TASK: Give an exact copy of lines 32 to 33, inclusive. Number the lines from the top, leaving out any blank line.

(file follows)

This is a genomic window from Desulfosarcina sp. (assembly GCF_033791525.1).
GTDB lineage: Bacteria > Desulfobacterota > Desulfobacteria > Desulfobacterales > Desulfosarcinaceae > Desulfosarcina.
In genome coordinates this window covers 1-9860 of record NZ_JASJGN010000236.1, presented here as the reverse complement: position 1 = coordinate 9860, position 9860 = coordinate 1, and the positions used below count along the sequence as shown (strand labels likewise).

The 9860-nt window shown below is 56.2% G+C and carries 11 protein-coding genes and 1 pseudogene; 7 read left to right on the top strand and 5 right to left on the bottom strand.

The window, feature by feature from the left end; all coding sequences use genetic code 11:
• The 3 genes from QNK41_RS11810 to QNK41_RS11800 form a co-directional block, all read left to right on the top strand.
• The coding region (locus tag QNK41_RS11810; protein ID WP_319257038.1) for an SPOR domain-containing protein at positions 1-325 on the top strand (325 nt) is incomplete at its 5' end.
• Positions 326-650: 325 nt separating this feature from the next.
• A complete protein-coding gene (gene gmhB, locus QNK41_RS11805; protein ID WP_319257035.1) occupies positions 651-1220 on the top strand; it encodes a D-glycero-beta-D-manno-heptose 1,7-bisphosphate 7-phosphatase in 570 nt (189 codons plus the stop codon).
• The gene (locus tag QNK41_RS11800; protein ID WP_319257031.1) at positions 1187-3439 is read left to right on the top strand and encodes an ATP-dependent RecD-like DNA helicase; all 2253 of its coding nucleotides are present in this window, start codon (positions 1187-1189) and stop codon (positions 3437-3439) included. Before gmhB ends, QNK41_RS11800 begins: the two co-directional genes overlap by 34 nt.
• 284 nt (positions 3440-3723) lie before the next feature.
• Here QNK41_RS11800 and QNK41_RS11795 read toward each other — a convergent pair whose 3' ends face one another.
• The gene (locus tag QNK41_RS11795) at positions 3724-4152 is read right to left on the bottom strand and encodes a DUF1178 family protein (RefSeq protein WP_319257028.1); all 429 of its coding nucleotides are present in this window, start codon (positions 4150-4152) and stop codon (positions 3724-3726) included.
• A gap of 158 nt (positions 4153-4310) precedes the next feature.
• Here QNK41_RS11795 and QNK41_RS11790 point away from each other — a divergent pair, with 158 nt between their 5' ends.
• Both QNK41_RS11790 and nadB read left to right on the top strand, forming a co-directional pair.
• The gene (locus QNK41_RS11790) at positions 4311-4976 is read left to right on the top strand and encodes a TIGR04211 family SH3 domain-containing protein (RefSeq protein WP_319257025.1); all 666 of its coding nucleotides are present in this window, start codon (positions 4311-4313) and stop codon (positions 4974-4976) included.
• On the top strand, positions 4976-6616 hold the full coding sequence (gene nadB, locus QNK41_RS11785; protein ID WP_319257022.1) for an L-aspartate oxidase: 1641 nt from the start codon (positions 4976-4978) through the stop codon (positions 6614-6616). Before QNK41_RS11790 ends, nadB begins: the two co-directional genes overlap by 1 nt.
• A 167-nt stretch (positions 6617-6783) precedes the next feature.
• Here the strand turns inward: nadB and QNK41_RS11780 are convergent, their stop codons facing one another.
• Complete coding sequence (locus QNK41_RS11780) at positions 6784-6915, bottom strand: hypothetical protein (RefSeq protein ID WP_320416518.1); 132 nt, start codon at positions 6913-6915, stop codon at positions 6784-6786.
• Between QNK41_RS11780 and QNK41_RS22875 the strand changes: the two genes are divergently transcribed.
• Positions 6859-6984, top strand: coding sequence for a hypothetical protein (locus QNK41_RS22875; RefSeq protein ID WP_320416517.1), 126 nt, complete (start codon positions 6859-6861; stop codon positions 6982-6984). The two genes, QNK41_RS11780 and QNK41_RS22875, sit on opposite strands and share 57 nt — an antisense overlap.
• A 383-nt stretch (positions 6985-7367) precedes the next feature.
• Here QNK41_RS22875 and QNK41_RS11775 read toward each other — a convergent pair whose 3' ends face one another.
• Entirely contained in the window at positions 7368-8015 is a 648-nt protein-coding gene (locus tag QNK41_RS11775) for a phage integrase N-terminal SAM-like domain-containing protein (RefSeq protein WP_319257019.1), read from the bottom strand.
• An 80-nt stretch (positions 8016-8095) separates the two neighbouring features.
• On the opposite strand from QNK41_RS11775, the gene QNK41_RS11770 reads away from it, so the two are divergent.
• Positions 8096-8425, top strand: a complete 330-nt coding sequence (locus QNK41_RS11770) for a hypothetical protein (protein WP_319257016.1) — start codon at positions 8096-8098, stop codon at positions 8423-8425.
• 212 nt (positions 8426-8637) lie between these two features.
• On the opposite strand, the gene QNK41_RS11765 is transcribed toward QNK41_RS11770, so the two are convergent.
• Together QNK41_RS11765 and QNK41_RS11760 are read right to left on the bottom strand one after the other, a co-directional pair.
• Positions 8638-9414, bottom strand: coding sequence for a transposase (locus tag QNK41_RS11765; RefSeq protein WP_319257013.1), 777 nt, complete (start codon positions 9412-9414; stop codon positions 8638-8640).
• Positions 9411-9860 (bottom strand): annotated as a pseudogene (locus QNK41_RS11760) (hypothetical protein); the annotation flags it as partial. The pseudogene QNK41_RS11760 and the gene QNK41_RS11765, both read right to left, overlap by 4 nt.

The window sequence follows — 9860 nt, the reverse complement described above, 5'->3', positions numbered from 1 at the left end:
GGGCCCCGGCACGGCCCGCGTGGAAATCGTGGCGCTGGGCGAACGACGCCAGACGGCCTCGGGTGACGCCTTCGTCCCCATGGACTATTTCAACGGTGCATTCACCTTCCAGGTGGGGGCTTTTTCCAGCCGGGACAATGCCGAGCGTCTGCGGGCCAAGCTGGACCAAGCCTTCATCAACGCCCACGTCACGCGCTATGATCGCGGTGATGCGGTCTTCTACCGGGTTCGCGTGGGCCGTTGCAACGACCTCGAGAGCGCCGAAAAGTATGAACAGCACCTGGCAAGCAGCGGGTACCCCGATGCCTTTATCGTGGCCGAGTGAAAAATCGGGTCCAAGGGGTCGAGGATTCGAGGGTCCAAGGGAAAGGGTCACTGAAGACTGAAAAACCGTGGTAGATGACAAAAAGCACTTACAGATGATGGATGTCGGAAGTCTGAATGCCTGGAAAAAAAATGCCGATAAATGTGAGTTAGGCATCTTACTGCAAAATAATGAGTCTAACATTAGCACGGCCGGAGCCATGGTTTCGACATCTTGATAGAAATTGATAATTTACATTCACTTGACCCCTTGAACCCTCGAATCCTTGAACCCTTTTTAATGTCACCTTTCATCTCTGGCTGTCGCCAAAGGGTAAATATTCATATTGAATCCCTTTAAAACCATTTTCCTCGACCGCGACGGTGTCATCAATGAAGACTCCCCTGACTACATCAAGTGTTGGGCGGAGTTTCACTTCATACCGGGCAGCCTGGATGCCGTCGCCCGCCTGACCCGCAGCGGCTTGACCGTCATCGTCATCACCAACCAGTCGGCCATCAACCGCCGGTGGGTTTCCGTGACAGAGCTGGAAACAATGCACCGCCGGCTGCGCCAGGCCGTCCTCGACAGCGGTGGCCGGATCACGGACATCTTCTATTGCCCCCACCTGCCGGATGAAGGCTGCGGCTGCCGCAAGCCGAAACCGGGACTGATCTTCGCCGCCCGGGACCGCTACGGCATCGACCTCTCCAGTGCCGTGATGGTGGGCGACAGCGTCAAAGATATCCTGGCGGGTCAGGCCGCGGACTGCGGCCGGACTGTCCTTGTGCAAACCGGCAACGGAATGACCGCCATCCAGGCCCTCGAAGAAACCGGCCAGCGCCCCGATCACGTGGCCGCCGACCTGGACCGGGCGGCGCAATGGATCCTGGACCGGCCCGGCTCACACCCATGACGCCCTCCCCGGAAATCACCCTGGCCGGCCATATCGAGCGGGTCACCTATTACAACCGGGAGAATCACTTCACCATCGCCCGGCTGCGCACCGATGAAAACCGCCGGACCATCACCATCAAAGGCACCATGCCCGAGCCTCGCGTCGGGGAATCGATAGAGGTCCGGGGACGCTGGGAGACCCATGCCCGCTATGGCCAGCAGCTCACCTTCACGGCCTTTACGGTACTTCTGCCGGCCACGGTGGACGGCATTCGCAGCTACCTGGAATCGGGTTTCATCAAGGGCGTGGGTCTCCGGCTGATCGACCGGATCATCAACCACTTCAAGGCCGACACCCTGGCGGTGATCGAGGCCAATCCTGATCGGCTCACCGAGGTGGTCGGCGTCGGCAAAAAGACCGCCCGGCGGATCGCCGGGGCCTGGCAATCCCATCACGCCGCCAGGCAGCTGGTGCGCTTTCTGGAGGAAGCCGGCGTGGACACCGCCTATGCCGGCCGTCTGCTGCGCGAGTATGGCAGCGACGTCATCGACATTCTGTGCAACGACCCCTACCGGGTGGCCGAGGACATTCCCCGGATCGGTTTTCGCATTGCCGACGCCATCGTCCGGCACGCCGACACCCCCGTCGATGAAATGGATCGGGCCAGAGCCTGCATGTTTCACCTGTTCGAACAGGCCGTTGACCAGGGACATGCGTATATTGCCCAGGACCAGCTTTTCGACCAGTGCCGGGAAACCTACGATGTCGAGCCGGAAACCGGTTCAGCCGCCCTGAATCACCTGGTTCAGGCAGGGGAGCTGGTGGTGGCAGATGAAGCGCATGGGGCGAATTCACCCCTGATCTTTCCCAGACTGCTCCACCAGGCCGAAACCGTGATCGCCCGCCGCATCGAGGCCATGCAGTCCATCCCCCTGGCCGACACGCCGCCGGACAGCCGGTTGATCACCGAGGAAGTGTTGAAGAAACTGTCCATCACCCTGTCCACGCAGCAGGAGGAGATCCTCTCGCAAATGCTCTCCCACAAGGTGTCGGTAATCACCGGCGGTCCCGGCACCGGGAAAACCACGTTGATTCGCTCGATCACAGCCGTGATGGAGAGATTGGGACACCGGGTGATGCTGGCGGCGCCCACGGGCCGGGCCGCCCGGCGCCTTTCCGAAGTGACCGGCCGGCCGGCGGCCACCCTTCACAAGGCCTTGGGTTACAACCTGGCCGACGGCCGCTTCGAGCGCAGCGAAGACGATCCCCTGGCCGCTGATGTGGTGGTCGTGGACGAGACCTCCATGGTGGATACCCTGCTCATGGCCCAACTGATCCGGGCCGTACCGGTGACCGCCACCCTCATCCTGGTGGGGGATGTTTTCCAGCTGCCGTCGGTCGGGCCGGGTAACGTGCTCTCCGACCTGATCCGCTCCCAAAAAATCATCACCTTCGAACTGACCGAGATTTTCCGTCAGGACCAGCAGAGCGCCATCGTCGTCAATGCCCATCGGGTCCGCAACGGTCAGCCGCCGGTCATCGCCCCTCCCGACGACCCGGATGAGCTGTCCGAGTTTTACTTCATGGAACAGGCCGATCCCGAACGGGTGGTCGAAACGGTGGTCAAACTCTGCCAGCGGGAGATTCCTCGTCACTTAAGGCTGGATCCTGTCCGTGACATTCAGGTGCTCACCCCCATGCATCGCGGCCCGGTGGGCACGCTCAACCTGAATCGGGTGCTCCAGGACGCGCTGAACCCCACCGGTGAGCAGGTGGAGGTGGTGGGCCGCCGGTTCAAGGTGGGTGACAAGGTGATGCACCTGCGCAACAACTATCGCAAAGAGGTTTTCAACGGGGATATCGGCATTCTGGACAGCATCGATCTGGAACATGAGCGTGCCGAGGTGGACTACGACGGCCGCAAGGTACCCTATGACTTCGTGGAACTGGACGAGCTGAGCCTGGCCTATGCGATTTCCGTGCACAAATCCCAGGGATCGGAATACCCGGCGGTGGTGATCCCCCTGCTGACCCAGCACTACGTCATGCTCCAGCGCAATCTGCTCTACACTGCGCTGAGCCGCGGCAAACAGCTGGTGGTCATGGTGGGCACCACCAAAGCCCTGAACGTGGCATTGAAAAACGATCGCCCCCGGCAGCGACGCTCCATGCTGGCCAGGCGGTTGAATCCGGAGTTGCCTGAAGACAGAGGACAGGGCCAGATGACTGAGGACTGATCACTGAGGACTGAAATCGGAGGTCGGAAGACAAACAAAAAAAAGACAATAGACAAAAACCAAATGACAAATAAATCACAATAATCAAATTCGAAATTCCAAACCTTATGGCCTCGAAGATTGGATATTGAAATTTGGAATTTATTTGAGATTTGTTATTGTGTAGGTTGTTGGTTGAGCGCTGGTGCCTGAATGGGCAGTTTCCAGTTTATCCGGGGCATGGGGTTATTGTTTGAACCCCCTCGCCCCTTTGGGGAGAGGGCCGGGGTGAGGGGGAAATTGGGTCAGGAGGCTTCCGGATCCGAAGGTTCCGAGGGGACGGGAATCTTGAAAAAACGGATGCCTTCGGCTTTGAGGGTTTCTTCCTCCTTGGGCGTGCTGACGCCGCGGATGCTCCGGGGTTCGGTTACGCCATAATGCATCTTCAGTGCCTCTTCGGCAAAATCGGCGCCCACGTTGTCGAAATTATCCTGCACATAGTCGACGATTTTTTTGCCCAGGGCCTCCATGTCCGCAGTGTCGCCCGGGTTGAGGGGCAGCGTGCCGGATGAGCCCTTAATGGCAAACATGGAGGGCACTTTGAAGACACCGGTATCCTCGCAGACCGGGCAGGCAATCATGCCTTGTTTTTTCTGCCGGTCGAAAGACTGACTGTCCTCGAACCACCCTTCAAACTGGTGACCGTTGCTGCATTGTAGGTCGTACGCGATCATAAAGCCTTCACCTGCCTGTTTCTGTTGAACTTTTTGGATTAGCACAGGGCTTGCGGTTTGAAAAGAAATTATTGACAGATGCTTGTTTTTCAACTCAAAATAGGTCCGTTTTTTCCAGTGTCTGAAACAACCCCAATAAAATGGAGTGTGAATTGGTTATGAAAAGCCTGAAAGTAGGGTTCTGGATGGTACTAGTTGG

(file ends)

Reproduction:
• Together QNK41_RS11765 and QNK41_RS11760 are read right to left on the bottom strand one after the other, a co-directional pair.
• Positions 8638-9414, bottom strand: coding sequence for a transposase (locus tag QNK41_RS11765; RefSeq protein WP_319257013.1), 777 nt, complete (start codon positions 9412-9414; stop codon positions 8638-8640).